As Weigel notes, Vatican II was a response to circumstances never before encountered by the church. Previous councils had typically dealt with heresies, doctrinal disputes, or clarifications of belief. But they had operated in a world saturated by religion, even when the religion was pagan or alien to Christianity. The Second Vatican Council was called to deal with a world increasingly irreligious; a self-confident, materialist world of science and technology — and in the developed nations, material abundance — that saw no need for a God. The reforming task of the council thus had two themes: aggiornamento, updating the message and spirit of the church wherever possible, the better to engage modern man; and ressourcement, recovering the zeal of the early church by a return to her ancient sources. The goal of the church, however, remained the same: to sanctify, or “make holy,” the human experience in a fractured world.

    Weigel breaks To Sanctify the World into three simple divisions: why the council was necessary; what it actually taught; and the interpretative keys needed to unlock its real meaning. He takes care to explain not just the context but also the content and importance of the council’s central documents. His research is exhaustive. He thus builds his case elegantly and persuasively for the Karol Wojtyła–Joseph Ratzinger understanding of Vatican II. No period in the life of the church is without its failures, but these two men, in their pontificates, simultaneously fulfilled John XXIII’s original intent for the council and served as countervailing centripetal forces against post-conciliar unraveling. The result was 30-plus years of both pastoral renewal and intellectual excellence, married to a confident evangelical spirit — qualities now sorely missed. In contrast, the sheer shabbiness of the intellectual enterprise now dominant in Rome is embarrassing. This need not be an indictment of Pope Francis. But it’s very much an indictment of some who claim to serve his ministry.

    We’ve arrived at one of the periodic inflection points in Catholic life. On the one hand, we have those — including some of our leaders — eager to sign a peace treaty with the sexual revolution and other ambiguous traits of the modern world, and on the other hand, those who see our times as a graced moment for evangelical courage and zeal. Remembering and explaining the past is sacred work because it grounds our identity. It also recalls our purpose. What Weigel achieves in To Sanctify the World is an American version, applied to Vatican II, of Hubert Jedin’s brilliant multivolume study of the Council of Trent, its prelude, content, aftermath, and meaning. And as with Jedin’s work, Weigel’s book will be a standard of conciliar scholarship for many years to come.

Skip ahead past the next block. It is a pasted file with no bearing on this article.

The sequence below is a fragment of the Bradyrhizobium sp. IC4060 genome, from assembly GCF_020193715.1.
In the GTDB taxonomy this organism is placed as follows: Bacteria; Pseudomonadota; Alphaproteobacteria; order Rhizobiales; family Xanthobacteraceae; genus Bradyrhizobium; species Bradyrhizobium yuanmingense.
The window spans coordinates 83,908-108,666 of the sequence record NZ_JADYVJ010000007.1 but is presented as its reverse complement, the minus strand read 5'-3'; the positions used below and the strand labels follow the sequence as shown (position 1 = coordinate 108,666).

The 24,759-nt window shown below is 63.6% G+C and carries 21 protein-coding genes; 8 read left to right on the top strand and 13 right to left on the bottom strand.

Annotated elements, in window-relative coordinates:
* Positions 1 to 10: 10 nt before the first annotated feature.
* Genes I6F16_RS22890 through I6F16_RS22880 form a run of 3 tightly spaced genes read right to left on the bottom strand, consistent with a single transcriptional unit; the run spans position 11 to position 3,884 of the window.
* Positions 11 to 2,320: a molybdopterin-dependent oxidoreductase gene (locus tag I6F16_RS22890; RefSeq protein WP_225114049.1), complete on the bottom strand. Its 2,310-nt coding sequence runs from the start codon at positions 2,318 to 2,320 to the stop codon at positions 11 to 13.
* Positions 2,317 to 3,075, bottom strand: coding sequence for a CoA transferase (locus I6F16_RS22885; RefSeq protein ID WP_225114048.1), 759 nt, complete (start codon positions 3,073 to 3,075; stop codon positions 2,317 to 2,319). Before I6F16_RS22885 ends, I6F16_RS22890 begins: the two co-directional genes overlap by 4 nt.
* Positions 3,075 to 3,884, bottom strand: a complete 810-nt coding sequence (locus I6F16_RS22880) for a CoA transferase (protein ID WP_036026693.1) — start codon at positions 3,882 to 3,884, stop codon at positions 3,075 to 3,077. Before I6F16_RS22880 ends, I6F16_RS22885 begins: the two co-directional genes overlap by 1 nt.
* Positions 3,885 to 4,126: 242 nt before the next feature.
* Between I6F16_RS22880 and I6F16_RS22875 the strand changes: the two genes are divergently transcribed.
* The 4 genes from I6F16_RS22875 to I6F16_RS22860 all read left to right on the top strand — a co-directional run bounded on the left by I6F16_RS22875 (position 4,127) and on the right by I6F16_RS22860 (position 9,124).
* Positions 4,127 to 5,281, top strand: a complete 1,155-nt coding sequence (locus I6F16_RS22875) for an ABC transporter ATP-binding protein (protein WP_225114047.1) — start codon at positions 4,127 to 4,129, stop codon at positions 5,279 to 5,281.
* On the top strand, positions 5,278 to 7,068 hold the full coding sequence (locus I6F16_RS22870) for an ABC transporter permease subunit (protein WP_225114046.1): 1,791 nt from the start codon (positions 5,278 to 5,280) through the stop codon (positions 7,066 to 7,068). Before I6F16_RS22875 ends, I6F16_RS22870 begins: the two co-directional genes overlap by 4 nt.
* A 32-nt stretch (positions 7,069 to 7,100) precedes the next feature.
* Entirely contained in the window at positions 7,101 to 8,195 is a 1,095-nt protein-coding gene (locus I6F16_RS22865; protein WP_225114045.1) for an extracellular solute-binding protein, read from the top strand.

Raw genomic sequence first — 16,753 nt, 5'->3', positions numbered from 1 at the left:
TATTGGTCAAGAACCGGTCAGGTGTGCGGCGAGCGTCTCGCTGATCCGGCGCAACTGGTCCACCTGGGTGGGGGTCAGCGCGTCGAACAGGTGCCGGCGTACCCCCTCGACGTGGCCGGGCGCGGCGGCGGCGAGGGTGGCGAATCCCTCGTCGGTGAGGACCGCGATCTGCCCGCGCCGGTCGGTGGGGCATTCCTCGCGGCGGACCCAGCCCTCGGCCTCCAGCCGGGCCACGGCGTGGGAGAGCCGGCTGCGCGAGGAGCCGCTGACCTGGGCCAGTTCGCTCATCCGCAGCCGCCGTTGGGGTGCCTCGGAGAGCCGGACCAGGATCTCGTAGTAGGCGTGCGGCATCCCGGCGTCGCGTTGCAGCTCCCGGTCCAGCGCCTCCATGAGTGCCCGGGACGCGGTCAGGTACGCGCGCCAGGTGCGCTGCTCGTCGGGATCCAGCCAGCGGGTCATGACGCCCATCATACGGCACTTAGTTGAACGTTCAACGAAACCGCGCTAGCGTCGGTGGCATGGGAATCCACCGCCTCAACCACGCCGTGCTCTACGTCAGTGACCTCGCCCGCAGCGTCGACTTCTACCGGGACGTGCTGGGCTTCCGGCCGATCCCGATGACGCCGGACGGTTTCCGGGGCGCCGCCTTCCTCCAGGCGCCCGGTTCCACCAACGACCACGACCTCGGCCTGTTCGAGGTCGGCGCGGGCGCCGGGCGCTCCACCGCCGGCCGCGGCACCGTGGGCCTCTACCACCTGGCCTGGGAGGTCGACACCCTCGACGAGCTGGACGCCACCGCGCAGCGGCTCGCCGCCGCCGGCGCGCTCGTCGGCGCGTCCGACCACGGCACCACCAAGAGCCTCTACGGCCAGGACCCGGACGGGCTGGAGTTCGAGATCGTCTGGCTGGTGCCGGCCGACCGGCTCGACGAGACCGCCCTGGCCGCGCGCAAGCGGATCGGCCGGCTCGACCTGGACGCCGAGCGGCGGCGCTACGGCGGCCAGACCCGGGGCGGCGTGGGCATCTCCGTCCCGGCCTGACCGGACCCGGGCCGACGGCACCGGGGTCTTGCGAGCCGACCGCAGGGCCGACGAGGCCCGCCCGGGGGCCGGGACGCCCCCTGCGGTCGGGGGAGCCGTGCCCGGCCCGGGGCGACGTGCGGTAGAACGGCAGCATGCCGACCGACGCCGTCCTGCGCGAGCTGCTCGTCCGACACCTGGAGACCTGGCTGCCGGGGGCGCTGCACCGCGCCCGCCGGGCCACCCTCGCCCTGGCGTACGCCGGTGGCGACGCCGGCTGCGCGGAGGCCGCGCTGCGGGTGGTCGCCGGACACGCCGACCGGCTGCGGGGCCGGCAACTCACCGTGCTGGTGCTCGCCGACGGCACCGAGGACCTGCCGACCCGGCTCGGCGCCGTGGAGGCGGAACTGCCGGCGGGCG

• The Carmel of Jesus, Mary, and Joseph is under construction in Fairfield, Pennsylvania, which is about two hours from Washington, DC. MaryKate and I contributed to their campaign to build a monastery “to last a thousand years:”

    The Fairfield Carmelites describe themselves and and their project:

    ABOUT THE NUNS: Steeped in the rich tradition of their heritage, these Discalced Carmelites in the rural farmlands of Pennsylvania live out the centuries-old rule of their Holy Founders, St. Teresa of Avila and St. John of the Cross. Completely in communion with the Roman Catholic Church and under the approval of the diocesan Bishop of Harrisburg, the nuns trace their roots back to sixteenth century Spain and seventeenth century Mexico. They are one of six other traditional foundations from the Carmel in Valparaiso, Nebraska. The Carmelite charism of prayer is the backbone of this monastery. Living a life of solitude, prayer, and sacrifice, the nuns’ primary mission is to pray for the Church and its priests. They are the Heart of the Church — beating with continuous prayer and sacrifice, bringing the vital flow of grace to the other members of the Mystical Body of Christ.